14th Conference on Satellite Meteorology and Oceanography


Retrieval of Flux Properties Associated with Mesoscale Winds

Christopher P. Jewett, Univ. of Alabama, Huntsville, AL; and J. R. Mecikalski and K. M. Bedka

Convective momentum properties have been studied for many years using in-situ or aircraft measurement, along with numerical simulation. New research involving TRMM has been conducted (Mecikalski 2003) showing that satellite remote sensing can be a useful tool in diagnosing the momentum properties and fluxes occurring in a convective regime. Although previous research has been to utilized radar data to obtain momentum flux properties (see Rabin et al. 1982; Angevine 1994), little or no work has been performed using satellite-derived winds to analyze properties such as momentum fluxes associated with a convective environment. Therefore, this project's goal is to determine whether satellite-derived winds can accurately depict mesoscale fluxes.

Using satellite-derived winds for mesoscale atmospheric motion vectors (MAMVs) as described by Bedka and Mecikalski (2005), one can obtain the actual winds occurring within a convective environment. Outflow boundaries and upper-tropospheric anvil outflow will produce “perturbation” winds on smaller scales that the MAMV algorithm can measure. Using a computed background wind field from either NWP or the actual satellite winds (smoothed/averaged over a larger region), horizontal perturbations, u' and v', associated with the mesoscale flow can be calculated. Ongoing study is toward determining the optimal method for estimating the background wind field, and performing simple comparisons to GOES 1 km (visible imagery) observed cumulus over uniform surfaces. As an initial test, analysis is being done over the Caribbean on one September day when many cumulus cloud features were present, henceforth allowing for the retrieval of many (ca. 50000) MAMVs used in this analysis.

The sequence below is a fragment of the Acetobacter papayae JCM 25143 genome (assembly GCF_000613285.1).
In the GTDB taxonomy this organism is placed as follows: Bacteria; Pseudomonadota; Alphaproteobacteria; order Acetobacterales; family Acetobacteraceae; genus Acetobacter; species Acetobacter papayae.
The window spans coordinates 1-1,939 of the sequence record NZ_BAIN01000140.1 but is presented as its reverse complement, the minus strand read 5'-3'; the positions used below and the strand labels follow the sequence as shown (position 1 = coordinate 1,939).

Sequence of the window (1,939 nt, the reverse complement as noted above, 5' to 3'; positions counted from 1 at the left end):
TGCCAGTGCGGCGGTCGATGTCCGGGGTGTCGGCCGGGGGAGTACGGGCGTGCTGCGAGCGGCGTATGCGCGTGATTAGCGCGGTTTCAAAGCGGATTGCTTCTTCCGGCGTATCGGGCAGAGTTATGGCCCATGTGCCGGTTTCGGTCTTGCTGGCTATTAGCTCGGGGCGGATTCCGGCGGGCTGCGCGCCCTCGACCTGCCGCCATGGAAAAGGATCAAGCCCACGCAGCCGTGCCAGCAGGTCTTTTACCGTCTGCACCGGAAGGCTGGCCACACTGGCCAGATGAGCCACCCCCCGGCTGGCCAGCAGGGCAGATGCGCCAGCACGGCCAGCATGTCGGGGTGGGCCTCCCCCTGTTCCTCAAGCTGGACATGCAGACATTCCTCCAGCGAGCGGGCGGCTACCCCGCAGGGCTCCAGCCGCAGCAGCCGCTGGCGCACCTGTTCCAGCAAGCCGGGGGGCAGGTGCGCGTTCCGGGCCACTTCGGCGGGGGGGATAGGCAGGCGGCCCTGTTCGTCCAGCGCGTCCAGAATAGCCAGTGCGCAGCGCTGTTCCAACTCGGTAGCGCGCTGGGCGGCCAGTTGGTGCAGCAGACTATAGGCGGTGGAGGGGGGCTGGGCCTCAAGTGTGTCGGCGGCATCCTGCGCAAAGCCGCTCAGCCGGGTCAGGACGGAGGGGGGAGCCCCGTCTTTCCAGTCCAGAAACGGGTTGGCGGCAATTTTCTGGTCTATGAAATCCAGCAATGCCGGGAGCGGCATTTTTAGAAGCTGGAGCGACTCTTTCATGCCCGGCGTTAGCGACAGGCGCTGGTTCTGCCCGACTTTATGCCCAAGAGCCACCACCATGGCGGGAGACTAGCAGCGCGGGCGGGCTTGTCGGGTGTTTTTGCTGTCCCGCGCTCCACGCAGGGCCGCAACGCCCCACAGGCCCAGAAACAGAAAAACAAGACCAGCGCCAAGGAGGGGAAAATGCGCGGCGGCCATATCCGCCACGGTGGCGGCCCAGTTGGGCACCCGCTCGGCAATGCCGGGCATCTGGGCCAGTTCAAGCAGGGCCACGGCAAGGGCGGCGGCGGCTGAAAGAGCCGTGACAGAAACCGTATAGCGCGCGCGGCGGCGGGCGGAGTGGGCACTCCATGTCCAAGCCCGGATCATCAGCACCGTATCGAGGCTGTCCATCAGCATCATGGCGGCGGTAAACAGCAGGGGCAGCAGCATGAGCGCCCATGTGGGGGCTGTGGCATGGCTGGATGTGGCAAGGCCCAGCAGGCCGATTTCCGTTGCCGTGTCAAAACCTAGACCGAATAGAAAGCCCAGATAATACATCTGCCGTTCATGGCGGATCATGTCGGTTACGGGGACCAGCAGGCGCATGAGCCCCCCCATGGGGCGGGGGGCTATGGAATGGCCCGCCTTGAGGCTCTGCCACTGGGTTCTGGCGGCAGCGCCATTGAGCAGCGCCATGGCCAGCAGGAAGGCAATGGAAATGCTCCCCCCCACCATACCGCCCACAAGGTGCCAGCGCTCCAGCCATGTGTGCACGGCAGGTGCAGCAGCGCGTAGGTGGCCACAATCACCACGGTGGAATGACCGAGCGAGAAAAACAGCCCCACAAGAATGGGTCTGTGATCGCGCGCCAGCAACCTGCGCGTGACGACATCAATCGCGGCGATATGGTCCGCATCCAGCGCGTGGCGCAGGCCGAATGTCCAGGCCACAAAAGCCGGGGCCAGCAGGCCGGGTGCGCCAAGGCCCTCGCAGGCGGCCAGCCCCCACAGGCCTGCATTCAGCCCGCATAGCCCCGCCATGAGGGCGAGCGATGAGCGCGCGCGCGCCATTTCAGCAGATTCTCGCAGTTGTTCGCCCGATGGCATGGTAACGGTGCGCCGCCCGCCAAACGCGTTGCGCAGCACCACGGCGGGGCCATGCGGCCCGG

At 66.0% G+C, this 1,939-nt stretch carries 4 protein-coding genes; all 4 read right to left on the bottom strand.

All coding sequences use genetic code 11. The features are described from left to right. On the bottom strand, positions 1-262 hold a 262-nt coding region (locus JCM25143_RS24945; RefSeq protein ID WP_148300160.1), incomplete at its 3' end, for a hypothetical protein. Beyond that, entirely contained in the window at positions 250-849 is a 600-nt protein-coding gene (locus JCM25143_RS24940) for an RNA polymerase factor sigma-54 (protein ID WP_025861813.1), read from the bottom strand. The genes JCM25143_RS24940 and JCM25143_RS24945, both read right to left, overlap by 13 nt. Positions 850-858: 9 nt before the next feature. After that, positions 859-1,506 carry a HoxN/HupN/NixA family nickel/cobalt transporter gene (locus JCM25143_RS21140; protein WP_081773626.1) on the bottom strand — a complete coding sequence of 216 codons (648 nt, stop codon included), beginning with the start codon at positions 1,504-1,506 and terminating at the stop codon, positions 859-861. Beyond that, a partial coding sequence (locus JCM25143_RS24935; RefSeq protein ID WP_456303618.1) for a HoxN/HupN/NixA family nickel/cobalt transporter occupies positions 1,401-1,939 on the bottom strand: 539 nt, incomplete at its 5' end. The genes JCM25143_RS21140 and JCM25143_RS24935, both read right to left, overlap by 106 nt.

To ensure that these fluxes are accurate, a cloud-resolving model will be run for the same time and geographical area. Assuming that the model is a form of “truth” in terms of physically reproducing the convective structures, a comparison will be made between the model's fluxes and the satellite-derived fluxes to see if the derived fluxes are accurate not only in magnitude but also in sign. Determining the accuracy of the derived fluxes will measure our ability to determine convective momentum fluxes.

Additional work will involve using several means of estimating perturbation vertical velocities, as produced within the observed clouds (leading ultimately to the observed u' and v' fields). Our initial effort will be to determine if w' may be attained based on convergence/divergence in the cloud-top and boundary layer respectively or through the use of Doppler radar. Once the vertical and horizontal perturbations are calculated, vertical convective momentum fluxes, (u'w') and (v'w'), can be computed.

Poster Session 3, Environmental Applications
Wednesday, 1 February 2006, 2:30 PM-2:30 PM, Exhibit Hall A2

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